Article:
Hockey is out there and, thankfully, you don’t have to look too hard to find it.

While the NHL makes itself less relevant by the hour, the sport is strong.

On the last weekend of September, I was in Niagara Falls, Ontario, at the same time the city hosted Canada’s national street hockey championships. On Clifton Hill, just a few blocks from the Falls, just up the hill from the casinos and the wax museums and the arcades and the stores that sell Cuban cigars to American tourists, more than six dozen teams played street hockey in front of a national audience. The tournament was broadcast on the CBC. Thousands of fans lined the makeshift rinks laid out in the street.

They even have a trophy, the Redwood Cup. This was serious street hockey. It was supposed to be a space filler until the NHL resolved its labor problems and opened training camps. It looked fun, but for real hockey fans, it was supposed to be an appetizer.

Those who are following the NHL lockout a lot more closely than I, say a deal between the owners and NHL Players Association could come late Sunday or on Monday and that would salvage a 50-game season.

I’ll believe it when I see it and, in the meantime, get my hockey fix elsewhere. Like the World Junior Championship.

On Saturday morning, the United State beat Sweden, 3-1, to win the World Junior title, in Ufa, Russia. Our latest hockey heroes are Rocco Grimaldi, who scored a pair of goals in the championship game, and goalie John Gibson, who was outstanding throughout the tournament. Gibson went 5-2 in the tournament with a 1.36 goals against average and a .955 save percentage.

The World Junior tournament even gave Maine a chance to humblebrag. South Portland’s Job Gillies was the backup goalie for Team USA.

Team USA was a testament to hockey’s growth in this country. Thirteen states were represented on the Team USA roster, including Florida (Shayne Gostisbehere), Texas (Seth Jones) and California (Grimaldi). Once, United States hockey was found in the Northeast and upper Midwest. Grimaldi, the offensive hero of the gold medal game, is from Orange County, Calif., not far from Los Angeles.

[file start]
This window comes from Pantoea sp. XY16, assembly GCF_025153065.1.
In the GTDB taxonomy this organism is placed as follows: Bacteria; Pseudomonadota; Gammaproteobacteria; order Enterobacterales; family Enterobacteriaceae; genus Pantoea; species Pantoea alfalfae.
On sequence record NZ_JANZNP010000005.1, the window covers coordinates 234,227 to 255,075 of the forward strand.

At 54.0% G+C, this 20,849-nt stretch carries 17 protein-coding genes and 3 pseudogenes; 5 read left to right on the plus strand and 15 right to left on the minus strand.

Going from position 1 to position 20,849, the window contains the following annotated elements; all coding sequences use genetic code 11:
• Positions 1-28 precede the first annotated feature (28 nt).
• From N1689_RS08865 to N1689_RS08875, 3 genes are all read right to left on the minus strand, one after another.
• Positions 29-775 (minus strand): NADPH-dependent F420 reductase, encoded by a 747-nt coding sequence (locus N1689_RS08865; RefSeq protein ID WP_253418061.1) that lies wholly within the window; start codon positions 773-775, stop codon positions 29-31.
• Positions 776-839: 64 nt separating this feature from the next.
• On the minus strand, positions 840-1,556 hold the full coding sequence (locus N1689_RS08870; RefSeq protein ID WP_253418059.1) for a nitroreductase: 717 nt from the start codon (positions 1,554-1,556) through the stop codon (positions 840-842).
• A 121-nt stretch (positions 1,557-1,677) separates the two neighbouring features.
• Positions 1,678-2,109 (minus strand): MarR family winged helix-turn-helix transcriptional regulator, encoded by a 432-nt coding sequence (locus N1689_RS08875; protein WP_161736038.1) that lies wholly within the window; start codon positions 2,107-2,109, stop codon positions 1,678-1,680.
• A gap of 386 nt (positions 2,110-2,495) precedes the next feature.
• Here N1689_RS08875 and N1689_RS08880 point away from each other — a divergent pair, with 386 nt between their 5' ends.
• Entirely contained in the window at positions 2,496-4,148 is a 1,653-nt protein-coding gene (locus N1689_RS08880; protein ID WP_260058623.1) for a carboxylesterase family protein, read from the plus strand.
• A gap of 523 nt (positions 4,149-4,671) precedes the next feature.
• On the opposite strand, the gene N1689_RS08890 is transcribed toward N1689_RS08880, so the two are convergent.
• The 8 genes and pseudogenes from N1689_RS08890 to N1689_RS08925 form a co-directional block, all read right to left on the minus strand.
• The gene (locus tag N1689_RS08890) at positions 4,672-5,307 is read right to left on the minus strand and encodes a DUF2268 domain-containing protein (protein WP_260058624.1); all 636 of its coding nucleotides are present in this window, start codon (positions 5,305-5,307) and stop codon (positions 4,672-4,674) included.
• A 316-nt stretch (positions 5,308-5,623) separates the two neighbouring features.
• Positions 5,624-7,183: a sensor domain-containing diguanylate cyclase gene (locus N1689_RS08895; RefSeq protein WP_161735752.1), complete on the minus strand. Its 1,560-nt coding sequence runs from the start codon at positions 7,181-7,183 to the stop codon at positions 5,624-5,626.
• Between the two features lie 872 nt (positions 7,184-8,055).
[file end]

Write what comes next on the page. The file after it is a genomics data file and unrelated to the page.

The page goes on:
With the World Junior tournament over, there’s college hockey to watch. Or junior hockey to follow, or even local high school. If, at the end of the week, the NHL and the players still can’t reach a deal, and commissioner Gary Bettman cancels the season, the game will go on despite these fools.

The Stanley Cup should go on, too.

The Stanley Cup is the best trophy in sports and there’s no reason it should be held hostage by the bunch of nitwits running the NHL. The NHL does not own the Stanley Cup. The Cup is managed by a pair of trustees, and since the 1940s, the trustees have allowed the NHL to award the Cup to its champion.

If the league cancels the 2012-13 season, it will be the second lost season in eight years. The trustees should let another league play for the Cup, and to prove a point, let a youth league play for it.

It would be cool to see, say, a a midget team from Toronto, skate around with the Stanley Cup held high. Let a kid win the Cup and spend the day with it. A youth team’s name engraved on the Cup as the 2013 champions, alongside the names of the 2012 Los Angeles Kings. Heck, give it to the team that wins the street hockey title.

Maybe that would make those doing their best to run the NHL into the ground realize that the game is bigger than them.

Play or don’t play, NHL. Hockey fans don’t need you as much as you think.

Travis Lazarczyk — 861-9242

[email protected]

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